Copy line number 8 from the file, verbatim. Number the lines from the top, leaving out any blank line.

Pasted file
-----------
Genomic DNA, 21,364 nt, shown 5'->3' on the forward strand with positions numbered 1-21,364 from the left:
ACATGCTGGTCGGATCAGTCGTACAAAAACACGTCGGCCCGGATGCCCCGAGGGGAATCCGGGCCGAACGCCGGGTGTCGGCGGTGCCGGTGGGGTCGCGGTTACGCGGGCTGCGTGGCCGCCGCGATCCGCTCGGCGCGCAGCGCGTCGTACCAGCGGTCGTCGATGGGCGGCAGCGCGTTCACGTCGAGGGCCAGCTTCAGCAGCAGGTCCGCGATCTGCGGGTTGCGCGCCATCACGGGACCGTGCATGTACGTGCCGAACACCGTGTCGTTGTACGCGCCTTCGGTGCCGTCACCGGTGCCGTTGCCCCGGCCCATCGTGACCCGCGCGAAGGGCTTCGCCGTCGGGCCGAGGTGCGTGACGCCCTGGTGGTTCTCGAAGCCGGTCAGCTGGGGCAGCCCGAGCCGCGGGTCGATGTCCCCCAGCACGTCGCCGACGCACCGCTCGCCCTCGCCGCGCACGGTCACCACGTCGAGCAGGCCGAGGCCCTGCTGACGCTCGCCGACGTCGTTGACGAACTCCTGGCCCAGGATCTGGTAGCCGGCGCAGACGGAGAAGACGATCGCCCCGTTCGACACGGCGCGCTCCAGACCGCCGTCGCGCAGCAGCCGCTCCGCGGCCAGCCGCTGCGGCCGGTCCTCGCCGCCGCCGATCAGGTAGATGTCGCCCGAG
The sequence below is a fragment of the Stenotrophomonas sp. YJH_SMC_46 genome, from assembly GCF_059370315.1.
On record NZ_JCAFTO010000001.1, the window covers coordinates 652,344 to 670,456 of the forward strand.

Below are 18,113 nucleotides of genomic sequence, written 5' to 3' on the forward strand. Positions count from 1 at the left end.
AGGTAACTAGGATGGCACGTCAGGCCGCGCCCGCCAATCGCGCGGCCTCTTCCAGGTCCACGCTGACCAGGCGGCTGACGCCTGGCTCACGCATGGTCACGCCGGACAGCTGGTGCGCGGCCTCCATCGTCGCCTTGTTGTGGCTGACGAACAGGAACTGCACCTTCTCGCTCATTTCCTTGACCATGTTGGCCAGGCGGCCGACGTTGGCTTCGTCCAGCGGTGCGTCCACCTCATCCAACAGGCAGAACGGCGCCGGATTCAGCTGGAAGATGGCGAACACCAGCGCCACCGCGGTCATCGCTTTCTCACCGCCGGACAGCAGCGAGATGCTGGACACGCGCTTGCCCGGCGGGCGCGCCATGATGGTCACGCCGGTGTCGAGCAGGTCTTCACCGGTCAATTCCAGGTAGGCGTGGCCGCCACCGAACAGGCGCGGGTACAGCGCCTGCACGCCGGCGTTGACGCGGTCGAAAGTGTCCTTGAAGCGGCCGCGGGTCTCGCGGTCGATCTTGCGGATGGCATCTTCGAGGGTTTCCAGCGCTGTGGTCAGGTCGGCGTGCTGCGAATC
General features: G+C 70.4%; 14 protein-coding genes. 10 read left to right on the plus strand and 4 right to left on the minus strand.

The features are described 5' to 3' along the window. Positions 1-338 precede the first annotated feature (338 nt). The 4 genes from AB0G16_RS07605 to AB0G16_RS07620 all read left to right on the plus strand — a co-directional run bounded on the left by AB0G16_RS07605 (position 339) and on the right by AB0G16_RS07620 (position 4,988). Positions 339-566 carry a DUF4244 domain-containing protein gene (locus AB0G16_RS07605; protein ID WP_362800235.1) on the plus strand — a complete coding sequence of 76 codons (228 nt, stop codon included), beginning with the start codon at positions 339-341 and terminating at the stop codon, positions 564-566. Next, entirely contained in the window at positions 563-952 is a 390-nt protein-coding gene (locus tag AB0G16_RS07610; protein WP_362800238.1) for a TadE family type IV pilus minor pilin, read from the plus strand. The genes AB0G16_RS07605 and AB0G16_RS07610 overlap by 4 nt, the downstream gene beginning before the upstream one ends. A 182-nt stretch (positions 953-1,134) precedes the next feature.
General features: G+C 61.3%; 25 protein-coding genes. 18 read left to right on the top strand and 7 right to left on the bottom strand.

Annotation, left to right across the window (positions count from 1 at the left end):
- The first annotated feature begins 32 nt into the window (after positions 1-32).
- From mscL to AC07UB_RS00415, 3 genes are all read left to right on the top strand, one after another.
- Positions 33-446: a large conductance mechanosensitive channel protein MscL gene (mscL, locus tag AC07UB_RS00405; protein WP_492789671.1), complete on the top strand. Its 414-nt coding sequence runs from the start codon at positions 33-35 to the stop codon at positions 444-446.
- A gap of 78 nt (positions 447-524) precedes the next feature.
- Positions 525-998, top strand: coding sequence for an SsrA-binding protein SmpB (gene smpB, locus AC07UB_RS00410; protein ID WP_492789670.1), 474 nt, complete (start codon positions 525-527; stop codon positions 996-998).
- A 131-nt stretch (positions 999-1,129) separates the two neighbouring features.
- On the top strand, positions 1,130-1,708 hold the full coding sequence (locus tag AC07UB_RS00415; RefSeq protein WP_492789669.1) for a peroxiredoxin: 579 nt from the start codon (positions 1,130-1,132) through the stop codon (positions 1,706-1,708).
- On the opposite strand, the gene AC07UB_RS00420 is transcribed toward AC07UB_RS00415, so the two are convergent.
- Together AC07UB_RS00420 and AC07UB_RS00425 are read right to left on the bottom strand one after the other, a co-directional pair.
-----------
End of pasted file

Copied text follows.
The features are described 5' to 3' along the window. Positions 1-338 precede the first annotated feature (338 nt). The 4 genes from AB0G16_RS07605 to AB0G16_RS07620 all read left to right on the plus strand — a co-directional run bounded on the left by AB0G16_RS07605 (position 339) and on the right by AB0G16_RS07620 (position 4,988). Positions 339-566 carry a DUF4244 domain-containing protein gene (locus AB0G16_RS07605; protein ID WP_362800235.1) on the plus strand — a complete coding sequence of 76 codons (228 nt, stop codon included), beginning with the start codon at positions 339-341 and terminating at the stop codon, positions 564-566. Next, entirely contained in the window at positions 563-952 is a 390-nt protein-coding gene (locus tag AB0G16_RS07610; protein WP_362800238.1) for a TadE family type IV pilus minor pilin, read from the plus strand. The genes AB0G16_RS07605 and AB0G16_RS07610 overlap by 4 nt, the downstream gene beginning before the upstream one ends. A 182-nt stretch (positions 953-1,134) precedes the next feature.